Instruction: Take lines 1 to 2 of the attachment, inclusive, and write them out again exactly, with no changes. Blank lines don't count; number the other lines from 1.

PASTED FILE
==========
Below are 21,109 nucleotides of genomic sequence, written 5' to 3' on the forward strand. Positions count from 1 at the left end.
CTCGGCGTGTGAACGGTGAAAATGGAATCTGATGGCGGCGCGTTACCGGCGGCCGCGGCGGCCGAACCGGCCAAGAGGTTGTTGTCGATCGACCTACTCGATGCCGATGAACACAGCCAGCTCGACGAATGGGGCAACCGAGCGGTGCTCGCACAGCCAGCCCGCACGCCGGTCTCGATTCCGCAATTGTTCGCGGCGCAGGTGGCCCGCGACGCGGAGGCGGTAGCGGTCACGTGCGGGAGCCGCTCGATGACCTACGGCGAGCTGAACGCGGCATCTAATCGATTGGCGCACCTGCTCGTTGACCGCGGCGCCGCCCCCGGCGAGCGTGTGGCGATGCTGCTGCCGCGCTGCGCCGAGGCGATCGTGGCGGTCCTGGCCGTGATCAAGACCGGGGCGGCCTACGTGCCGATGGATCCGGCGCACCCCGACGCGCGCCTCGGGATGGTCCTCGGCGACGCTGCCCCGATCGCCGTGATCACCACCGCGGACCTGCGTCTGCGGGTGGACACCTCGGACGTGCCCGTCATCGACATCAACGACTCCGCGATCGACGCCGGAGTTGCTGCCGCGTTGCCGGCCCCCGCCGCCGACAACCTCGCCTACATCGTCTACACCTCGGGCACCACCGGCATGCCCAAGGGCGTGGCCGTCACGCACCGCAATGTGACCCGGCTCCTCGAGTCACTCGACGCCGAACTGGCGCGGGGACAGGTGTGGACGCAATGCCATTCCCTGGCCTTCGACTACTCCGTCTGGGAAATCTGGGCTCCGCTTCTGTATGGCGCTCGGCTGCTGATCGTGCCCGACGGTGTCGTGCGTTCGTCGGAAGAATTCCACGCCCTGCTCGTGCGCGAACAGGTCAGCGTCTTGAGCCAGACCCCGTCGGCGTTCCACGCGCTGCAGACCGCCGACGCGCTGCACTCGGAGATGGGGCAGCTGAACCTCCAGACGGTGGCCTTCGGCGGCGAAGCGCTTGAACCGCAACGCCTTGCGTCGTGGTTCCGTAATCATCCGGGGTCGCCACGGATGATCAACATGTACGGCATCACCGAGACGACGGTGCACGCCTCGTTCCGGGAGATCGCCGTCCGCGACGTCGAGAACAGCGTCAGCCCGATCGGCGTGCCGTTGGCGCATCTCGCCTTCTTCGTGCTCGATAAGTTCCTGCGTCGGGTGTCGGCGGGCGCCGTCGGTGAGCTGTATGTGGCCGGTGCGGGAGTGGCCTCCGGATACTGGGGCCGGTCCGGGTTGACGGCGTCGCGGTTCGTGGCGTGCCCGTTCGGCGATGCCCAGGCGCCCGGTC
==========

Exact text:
Below are 21,109 nucleotides of genomic sequence, written 5' to 3' on the forward strand. Positions count from 1 at the left end.
CTCGGCGTGTGAACGGTGAAAATGGAATCTGATGGCGGCGCGTTACCGGCGGCCGCGGCGGCCGAACCGGCCAAGAGGTTGTTGTCGATCGACCTACTCGATGCCGATGAACACAGCCAGCTCGACGAATGGGGCAACCGAGCGGTGCTCGCACAGCCAGCCCGCACGCCGGTCTCGATTCCGCAATTGTTCGCGGCGCAGGTGGCCCGCGACGCGGAGGCGGTAGCGGTCACGTGCGGGAGCCGCTCGATGACCTACGGCGAGCTGAACGCGGCATCTAATCGATTGGCGCACCTGCTCGTTGACCGCGGCGCCGCCCCCGGCGAGCGTGTGGCGATGCTGCTGCCGCGCTGCGCCGAGGCGATCGTGGCGGTCCTGGCCGTGATCAAGACCGGGGCGGCCTACGTGCCGATGGATCCGGCGCACCCCGACGCGCGCCTCGGGATGGTCCTCGGCGACGCTGCCCCGATCGCCGTGATCACCACCGCGGACCTGCGTCTGCGGGTGGACACCTCGGACGTGCCCGTCATCGACATCAACGACTCCGCGATCGACGCCGGAGTTGCTGCCGCGTTGCCGGCCCCCGCCGCCGACAACCTCGCCTACATCGTCTACACCTCGGGCACCACCGGCATGCCCAAGGGCGTGGCCGTCACGCACCGCAATGTGACCCGGCTCCTCGAGTCACTCGACGCCGAACTGGCGCGGGGACAGGTGTGGACGCAATGCCATTCCCTGGCCTTCGACTACTCCGTCTGGGAAATCTGGGCTCCGCTTCTGTATGGCGCTCGGCTGCTGATCGTGCCCGACGGTGTCGTGCGTTCGTCGGAAGAATTCCACGCCCTGCTCGTGCGCGAACAGGTCAGCGTCTTGAGCCAGACCCCGTCGGCGTTCCACGCGCTGCAGACCGCCGACGCGCTGCACTCGGAGATGGGGCAGCTGAACCTCCAGACGGTGGCCTTCGGCGGCGAAGCGCTTGAACCGCAACGCCTTGCGTCGTGGTTCCGTAATCATCCGGGGTCGCCACGGATGATCAACATGTACGGCATCACCGAGACGACGGTGCACGCCTCGTTCCGGGAGATCGCCGTCCGCGACGTCGAGAACAGCGTCAGCCCGATCGGCGTGCCGTTGGCGCATCTCGCCTTCTTCGTGCTCGATAAGTTCCTGCGTCGGGTGTCGGCGGGCGCCGTCGGTGAGCTGTATGTGGCCGGTGCGGGAGTGGCCTCCGGATACTGGGGCCGGTCCGGGTTGACGGCGTCGCGGTTCGTGGCGTGCCCGTTCGGCGATGCCCAGGCGCCCGGTC